We all deal with death differently. Even though some of us cope with our emotions easier, or heal quicker than others, what remains is that we all grieve when someone close to our hearts dies. While we can’t lessen this pain completely, we can attempt to heal in a healthy way. Try to see the silver lining in fundraising in memory of a loved one. Whether you fundraise to plan a personal event, or for a charity, you are sure to feel uplifted and will find yourself better coping with your emotions.

 If you’d like to create an online memorial for someone, please visit 

Image credit: Beautiful Tribute


Does it get any easier? Grief five years on

I somehow thought it would be easier to grieve as the years passed.

I feel I need a badge or something.

I’ve survived five years.

I’ve moved into the second stage grief club… that’s for the more experienced grief survivors. The ones who are asked and can give advice to the unfortunate newbies.

But at five years I’m still sad. I still miss her. The memories aren’t as fresh, but they are still there.

The other day, I sat with an elderly man, in his eighties, and we shared the usual small talk about ourselves and family. While pleasant enough, he was a man of few words. He didn’t often make eye contact and appeared to want to keep himself to himself. His answers brief and clipped.

As I gabbled on, to fill the awkward silences, as I tend to do, talking briskly about my children there came the inevitable time when I had to mention Abi. My daughter who died aged 12.

He looked right at me. He dropped his gaze again and ever so softly that I could barely hear revealed he too had a lost child. A child he hadn’t mentioned to that point. His child died around 35 years ago, aged just 17. The middle child.

My heart opened up to him then, my perspective changed, knowing he has lived not just five years but a lifetime of grieving.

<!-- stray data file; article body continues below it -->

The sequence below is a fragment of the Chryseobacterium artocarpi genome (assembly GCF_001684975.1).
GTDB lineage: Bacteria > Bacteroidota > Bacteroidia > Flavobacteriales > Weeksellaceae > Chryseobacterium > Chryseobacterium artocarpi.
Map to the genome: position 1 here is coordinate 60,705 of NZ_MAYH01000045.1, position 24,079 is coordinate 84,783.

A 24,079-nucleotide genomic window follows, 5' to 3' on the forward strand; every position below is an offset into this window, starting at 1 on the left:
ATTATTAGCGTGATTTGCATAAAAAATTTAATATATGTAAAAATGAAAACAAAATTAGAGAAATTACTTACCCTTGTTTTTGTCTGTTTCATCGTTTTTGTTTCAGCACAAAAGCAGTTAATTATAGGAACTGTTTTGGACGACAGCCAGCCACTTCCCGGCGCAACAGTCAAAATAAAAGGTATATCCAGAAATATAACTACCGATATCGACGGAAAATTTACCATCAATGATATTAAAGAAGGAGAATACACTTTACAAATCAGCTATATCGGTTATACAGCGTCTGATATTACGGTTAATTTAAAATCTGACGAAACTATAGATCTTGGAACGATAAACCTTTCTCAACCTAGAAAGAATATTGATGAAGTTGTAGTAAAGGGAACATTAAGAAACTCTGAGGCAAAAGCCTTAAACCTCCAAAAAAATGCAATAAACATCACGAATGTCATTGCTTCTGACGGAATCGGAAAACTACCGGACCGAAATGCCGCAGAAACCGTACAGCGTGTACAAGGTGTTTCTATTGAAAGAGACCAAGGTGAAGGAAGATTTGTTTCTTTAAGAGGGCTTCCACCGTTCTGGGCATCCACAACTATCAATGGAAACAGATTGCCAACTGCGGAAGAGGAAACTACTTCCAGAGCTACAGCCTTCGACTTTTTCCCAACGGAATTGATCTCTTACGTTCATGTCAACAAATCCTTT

I didn’t care about etiquette then. I gently laid my hand on his thin, frail hand and he looked at me again. With tears in my eyes for both of us, I said simply, “I’m so sorry.”

He continued to look at me, sightly stunned. A delayed reaction of a man who rarely mentions the child who died.

His grief and mine were very different. He went on to say they were advised at the time not to grieve forever, he felt his child wouldn’t want him to. Even so, the pain of childloss was still there and could be brought to the surface in a moment. From what he said of his other children, the impact was still felt, unsaid, the family forever scarred by loss.

I’m not over it. I’m living with it, and I suppose pretty well. I’m working, creating, homemaking. I’m still a wife, a mother, a daughter, a sister, a friend. I’m still me but behind my eyes and in my heart is the small hole pierced by the sword of grief.

On special days, memorable days, I cry. The memories press into my present mind asking to be replayed. I start them, but then find it too much.

I miss her so, so much…


I miss the child her and the young adult her. I miss everything about her.

I remember it all. Her being alive, her dying, her being gone. I haven’t forgotten the sound of her voice, her quirky mannerisms, the infectious energy she seemed to radiate. I treasure those memories and hope, when I’m in my eighties, I  will be able to talk about her the same way I do now.

I’d love to tell you that it gets better. It doesn’t, not really, but it gets a little easier with time. But just because this is part of you now, that’s no reason to give up, to succumb to the despair. Grief may be part of my story, but it’s not my whole story. I take comfort knowing she is safe, with Jesus, and also that Jesus is with me. So we can never truly be apart.